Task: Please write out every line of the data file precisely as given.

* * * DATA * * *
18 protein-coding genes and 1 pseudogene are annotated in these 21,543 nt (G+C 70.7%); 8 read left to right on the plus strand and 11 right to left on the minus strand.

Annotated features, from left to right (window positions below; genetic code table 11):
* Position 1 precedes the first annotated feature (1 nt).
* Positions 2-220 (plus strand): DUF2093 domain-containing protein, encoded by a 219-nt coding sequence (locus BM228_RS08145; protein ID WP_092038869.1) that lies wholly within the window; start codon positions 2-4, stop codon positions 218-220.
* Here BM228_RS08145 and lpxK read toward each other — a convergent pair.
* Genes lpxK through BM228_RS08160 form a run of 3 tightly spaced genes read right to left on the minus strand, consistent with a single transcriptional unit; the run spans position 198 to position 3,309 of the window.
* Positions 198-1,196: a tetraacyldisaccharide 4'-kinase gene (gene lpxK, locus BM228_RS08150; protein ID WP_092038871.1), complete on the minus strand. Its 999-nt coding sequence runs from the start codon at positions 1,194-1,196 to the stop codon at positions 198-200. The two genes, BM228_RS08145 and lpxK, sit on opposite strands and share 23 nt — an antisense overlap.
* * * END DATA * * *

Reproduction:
18 protein-coding genes and 1 pseudogene are annotated in these 21,543 nt (G+C 70.7%); 8 read left to right on the plus strand and 11 right to left on the minus strand.

Annotated features, from left to right (window positions below; genetic code table 11):
* Position 1 precedes the first annotated feature (1 nt).
* Positions 2-220 (plus strand): DUF2093 domain-containing protein, encoded by a 219-nt coding sequence (locus BM228_RS08145; protein ID WP_092038869.1) that lies wholly within the window; start codon positions 2-4, stop codon positions 218-220.
* Here BM228_RS08145 and lpxK read toward each other — a convergent pair.
* Genes lpxK through BM228_RS08160 form a run of 3 tightly spaced genes read right to left on the minus strand, consistent with a single transcriptional unit; the run spans position 198 to position 3,309 of the window.
* Positions 198-1,196: a tetraacyldisaccharide 4'-kinase gene (gene lpxK, locus BM228_RS08150; protein ID WP_092038871.1), complete on the minus strand. Its 999-nt coding sequence runs from the start codon at positions 1,194-1,196 to the stop codon at positions 198-200. The two genes, BM228_RS08145 and lpxK, sit on opposite strands and share 23 nt — an antisense overlap.